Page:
In this LinkedIn article, the prediction is made that internal mobility will no longer be a nice-to-have, but a must-have going forward. After combining all the loose parts in HR, now is the time to link internal recruitment to Talent Management, according to Josh Bersin. Bersin is a global research analyst and educator in everything HR. He speaks and writes about topics like talent management, leadership, technology and life/work balance.
Bersin notices a lot of barriers for internal mobility, of which the biggest one is culture. Companies often work with vertical career paths, so they take a risk when making a horizontal change. The recruiter might want someone with specific experience, and the internal candidate might not have that or not be ready for that responsibility. And if they fail or don’t perform well, it’s hard to get their previous job back. That’s why a lot of companies say it’s easier to hire someone completely new, than someone who transfers from another department.
Internal mobility enables companies to find new expertise which is often hidden in their organisation.
But now everyone is paying more and more attention to internal talent, seeing the opportunities is crucial. Internal mobility can reduce the costs in recruitment and enables companies to find new expertise which is often hidden in companies. It can also strengthen the sense of involvement and belonging among employees.
Welcome to the Talent Marketplace
The Talent Marketplace is a great way to develop your employees. When people go around your company in a more horizontal and developmental way, you actually end up with a better company. It makes the company more adaptive, and faster and easier to start new projects.
When people move around your company, they will have better context and cultural experience inside the company.
People will have better context and cultural experience inside the company. You can see it as ‘buyers’ (hiring managers) and ‘sellers’ (the employees). The buyers are the hiring managers and the sellers are the employees. The Talent Marketplace matches these buyers and sellers.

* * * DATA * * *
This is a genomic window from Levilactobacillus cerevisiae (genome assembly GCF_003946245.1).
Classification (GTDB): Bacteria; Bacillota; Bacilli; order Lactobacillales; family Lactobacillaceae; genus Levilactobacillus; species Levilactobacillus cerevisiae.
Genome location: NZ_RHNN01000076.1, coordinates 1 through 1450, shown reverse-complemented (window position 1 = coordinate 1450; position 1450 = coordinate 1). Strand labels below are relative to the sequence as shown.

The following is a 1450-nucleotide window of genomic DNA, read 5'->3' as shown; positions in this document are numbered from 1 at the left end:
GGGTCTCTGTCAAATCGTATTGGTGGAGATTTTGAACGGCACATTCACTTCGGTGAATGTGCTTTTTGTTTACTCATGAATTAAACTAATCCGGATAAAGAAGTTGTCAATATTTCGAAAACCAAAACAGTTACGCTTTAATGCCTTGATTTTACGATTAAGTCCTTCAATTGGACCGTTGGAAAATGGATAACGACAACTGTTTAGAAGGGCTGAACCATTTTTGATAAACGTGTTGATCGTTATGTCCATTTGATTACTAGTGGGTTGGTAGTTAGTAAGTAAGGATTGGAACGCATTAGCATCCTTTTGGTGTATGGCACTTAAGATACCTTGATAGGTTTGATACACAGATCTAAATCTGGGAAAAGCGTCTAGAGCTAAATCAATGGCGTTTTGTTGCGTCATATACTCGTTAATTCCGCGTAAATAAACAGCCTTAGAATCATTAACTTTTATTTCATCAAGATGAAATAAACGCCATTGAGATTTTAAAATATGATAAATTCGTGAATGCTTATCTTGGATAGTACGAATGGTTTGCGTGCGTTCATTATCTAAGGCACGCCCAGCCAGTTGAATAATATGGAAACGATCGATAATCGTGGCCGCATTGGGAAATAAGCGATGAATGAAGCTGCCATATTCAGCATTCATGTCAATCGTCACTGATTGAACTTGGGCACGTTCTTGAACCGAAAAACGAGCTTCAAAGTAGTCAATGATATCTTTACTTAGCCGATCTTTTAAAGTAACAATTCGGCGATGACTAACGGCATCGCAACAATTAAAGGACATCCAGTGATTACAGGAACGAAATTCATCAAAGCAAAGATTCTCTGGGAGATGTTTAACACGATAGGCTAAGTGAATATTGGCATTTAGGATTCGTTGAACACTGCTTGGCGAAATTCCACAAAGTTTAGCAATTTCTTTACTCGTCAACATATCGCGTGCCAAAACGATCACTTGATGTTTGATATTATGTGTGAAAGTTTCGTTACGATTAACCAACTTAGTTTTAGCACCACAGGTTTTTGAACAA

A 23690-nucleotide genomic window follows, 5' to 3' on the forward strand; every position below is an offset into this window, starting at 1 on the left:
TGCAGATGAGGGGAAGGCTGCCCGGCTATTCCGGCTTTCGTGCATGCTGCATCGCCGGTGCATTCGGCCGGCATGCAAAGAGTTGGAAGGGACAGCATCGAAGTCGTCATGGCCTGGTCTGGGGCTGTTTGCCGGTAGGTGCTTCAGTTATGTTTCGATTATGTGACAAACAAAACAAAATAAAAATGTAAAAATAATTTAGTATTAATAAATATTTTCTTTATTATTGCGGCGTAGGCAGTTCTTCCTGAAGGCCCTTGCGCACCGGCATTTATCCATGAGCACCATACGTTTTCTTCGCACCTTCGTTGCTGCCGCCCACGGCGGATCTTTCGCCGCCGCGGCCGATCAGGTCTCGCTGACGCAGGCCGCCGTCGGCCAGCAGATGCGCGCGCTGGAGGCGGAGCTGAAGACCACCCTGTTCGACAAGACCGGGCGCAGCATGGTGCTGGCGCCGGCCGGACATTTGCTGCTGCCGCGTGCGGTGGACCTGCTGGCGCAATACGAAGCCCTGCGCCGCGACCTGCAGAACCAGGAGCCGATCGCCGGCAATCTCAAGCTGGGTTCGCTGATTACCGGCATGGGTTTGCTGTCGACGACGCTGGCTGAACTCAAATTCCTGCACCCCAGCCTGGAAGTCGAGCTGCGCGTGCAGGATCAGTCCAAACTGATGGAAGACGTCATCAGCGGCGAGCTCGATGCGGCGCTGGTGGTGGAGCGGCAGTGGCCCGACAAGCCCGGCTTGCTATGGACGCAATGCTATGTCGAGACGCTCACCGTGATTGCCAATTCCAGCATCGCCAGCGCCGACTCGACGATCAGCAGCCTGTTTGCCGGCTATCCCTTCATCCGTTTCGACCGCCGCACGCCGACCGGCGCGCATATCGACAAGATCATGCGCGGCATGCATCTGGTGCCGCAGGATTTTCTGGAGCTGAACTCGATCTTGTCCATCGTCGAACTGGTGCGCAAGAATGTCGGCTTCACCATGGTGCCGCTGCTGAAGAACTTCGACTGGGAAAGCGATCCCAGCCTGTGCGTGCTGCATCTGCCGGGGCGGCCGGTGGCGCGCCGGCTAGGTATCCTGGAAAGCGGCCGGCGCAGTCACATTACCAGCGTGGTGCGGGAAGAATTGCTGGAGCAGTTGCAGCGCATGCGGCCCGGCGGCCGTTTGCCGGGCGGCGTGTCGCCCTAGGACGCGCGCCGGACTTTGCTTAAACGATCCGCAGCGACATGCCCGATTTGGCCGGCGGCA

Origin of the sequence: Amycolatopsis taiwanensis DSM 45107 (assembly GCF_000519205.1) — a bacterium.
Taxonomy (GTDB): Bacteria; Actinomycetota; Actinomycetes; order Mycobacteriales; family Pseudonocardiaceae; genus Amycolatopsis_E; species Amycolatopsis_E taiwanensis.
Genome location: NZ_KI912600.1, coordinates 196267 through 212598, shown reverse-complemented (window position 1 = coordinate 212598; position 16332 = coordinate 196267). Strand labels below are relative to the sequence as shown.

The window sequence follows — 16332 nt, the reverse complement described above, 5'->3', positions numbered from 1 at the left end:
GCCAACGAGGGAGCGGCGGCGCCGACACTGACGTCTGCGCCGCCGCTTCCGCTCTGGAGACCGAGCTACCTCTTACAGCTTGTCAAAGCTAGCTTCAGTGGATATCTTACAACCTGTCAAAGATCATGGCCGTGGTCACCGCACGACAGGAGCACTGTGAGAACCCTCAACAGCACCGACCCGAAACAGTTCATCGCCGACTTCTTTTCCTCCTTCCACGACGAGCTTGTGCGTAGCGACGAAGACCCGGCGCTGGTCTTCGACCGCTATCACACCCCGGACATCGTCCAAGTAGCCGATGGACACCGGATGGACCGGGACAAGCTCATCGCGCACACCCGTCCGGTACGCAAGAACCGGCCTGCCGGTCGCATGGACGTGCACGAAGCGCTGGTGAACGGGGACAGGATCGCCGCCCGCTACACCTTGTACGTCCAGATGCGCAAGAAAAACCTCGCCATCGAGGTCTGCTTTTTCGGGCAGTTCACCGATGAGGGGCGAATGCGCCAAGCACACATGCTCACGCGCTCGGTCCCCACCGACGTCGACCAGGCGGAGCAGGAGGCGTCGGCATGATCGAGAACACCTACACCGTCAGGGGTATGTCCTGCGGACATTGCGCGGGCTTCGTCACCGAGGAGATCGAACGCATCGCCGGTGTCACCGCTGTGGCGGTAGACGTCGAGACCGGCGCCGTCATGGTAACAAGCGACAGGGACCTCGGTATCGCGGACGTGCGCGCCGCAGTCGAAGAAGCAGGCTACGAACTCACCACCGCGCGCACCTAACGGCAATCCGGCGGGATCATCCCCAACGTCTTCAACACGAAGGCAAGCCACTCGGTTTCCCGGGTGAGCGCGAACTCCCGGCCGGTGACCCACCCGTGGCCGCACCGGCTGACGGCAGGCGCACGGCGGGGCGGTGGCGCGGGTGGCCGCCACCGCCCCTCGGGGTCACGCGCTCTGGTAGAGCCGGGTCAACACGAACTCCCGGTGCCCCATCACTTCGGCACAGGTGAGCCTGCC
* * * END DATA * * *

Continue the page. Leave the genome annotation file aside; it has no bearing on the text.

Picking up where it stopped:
3 options for Talent Mobility
According to Bersin, there are three approaches to solving this problem and create great internal talent mobility.
1. Planned Talent Mobility
The first one is planned mobility. This is the traditional ‘career management’ model. It implies creating career paths and encouraging people to progress. Managers coach someone until they are ready, and then give them the job.
Most people ‘learn to be ready’ by just taking the new job.
Bersin doesn’t like this model because it’s very limiting and there are too many barriers in the way. Besides, most people ‘learn to be ready’ by just taking the new job. However, it is a very common model used by many large companies. This is because it is quite familiar and feels like it would fit your company
2. Facilitated Talent Mobility
Facilitated mobility is more flexible. Let’s say someone is tired of their job: instead of letting them quit, we move them. This model is about facilitating their move out of the normal career path. Someone is then ‘assigned’ to take an important new role or move. This is a more dynamic process and most companies do it in a very short time. Facilitated mobility is actually a very common practice, but often poorly executed because it is driven by politics like ‘who do you know’ or ‘your internal brand’. Therefore, it may not result in the best business outcome. But with a good talent mobility platform, it can become better.
3. Agile Talent Mobility
The agile mobility model is a fairly new idea where people move around all the time. Bersin thinks that it won’t be long until every company joins this path. People with different skills work on agile teams and projects. Agile Talent Mobility is very effective inside of a function. Within marketing, IT, finance or HR, for example. So if you need the skills of someone from one project, on another project, they can simply join in. With this model the company becomes more accountable, dynamic and agile as a result.
With this model the company becomes more accountable, dynamic and agile as a result.
However, there are a few questions with this model: ‘How are we going to pay people?’, ‘How do we track the progress of someone?’, and ‘Aren’t we moving people too fast or too much?’. The agile model facilitates a lot of project work, but it doesn’t necessarily create dept. Thinking about using all of these three models at the same time is therefore a good idea.